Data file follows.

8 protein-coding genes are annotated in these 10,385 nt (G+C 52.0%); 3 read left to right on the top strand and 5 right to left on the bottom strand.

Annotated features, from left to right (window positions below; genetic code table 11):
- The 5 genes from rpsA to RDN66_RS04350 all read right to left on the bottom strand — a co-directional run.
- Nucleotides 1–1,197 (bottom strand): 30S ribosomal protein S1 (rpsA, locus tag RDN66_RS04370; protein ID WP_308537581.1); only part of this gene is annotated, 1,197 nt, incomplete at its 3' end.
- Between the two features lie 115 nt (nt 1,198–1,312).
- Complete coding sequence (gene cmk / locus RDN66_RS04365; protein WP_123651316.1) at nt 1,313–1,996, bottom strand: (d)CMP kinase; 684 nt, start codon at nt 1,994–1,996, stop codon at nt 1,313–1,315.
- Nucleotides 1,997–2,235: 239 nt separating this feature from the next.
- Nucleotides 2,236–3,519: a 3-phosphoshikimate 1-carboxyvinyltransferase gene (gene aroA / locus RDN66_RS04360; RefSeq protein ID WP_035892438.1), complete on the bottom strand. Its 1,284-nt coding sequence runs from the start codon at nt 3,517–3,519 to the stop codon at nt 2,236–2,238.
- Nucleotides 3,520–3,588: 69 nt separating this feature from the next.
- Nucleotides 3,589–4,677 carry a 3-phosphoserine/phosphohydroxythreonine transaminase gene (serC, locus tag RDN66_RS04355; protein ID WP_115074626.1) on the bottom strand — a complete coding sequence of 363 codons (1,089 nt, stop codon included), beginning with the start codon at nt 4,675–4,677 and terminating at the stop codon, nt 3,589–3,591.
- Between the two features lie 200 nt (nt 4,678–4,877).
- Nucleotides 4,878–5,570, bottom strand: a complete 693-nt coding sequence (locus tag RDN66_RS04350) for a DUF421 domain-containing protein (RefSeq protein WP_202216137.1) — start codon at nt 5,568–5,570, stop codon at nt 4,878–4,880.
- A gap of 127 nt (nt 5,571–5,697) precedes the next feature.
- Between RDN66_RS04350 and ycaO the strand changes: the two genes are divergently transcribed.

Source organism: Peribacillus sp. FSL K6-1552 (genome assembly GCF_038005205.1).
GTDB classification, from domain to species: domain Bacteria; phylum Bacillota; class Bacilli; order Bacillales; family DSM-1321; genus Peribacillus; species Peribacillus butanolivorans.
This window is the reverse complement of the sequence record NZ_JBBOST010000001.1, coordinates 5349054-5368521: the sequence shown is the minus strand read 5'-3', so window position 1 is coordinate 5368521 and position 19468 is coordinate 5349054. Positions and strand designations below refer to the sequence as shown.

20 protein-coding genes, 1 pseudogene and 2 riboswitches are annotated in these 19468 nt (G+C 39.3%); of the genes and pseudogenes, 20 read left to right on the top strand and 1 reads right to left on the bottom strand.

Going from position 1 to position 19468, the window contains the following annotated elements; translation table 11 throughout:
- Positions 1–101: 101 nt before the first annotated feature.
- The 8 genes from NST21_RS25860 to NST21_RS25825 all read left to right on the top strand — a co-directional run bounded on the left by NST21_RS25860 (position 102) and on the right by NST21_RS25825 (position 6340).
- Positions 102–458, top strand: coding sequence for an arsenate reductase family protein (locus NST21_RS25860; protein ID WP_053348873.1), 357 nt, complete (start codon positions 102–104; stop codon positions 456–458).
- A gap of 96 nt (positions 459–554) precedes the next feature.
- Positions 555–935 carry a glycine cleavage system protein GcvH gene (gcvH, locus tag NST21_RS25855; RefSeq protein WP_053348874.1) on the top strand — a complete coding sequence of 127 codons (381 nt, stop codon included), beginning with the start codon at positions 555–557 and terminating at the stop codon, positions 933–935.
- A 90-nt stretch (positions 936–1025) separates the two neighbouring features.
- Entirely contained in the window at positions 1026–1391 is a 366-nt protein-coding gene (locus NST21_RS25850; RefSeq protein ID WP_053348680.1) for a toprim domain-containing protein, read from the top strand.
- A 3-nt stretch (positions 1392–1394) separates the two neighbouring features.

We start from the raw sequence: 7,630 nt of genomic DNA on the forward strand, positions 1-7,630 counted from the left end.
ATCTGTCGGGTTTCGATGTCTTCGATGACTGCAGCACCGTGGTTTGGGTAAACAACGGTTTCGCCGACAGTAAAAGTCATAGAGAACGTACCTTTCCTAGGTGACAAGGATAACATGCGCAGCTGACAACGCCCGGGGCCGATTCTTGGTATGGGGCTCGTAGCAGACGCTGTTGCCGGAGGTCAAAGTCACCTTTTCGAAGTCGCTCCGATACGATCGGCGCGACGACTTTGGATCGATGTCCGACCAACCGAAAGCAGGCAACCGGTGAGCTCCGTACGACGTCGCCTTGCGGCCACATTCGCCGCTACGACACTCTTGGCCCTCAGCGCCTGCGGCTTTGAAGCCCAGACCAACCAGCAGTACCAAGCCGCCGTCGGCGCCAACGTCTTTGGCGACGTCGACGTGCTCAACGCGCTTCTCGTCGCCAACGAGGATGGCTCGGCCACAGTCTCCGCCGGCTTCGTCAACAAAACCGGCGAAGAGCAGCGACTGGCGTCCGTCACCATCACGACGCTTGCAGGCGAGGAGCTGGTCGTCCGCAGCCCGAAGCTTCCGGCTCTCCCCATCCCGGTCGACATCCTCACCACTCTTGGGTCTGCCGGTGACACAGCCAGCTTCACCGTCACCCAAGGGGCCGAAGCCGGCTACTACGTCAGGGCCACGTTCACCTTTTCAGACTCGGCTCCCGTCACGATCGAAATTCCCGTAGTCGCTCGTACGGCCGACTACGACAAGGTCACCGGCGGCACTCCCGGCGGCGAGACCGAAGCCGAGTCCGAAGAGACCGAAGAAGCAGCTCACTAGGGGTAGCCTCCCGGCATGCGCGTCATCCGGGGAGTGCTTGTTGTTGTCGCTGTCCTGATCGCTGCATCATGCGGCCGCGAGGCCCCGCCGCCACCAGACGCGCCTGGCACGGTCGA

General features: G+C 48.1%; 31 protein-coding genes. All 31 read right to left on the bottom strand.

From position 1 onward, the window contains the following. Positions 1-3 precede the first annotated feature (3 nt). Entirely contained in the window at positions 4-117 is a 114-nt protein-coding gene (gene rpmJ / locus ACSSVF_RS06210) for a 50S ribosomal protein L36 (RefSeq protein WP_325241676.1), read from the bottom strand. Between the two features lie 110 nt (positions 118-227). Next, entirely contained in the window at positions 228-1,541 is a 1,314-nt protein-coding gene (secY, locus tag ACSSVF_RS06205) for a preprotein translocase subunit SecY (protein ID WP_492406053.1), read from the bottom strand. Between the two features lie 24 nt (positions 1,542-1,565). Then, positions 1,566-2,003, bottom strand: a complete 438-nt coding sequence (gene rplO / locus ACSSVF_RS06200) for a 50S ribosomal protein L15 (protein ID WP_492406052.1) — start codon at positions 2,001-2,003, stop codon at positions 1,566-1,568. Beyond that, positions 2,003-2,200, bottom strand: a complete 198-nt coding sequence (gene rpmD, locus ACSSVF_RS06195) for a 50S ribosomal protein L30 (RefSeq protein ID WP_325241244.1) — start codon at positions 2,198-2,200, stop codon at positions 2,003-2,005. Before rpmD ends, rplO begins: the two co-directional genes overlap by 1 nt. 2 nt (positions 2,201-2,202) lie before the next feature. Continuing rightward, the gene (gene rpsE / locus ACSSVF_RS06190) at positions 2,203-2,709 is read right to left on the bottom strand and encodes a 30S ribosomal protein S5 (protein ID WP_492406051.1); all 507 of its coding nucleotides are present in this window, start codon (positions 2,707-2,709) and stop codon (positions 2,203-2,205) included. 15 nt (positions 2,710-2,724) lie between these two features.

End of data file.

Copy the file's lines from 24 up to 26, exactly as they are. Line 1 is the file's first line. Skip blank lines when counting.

- Positions 555–935 carry a glycine cleavage system protein GcvH gene (gcvH, locus tag NST21_RS25855; RefSeq protein WP_053348874.1) on the top strand — a complete coding sequence of 127 codons (381 nt, stop codon included), beginning with the start codon at positions 555–557 and terminating at the stop codon, positions 933–935.
- A 90-nt stretch (positions 936–1025) separates the two neighbouring features.
- Entirely contained in the window at positions 1026–1391 is a 366-nt protein-coding gene (locus NST21_RS25850; RefSeq protein ID WP_053348680.1) for a toprim domain-containing protein, read from the top strand.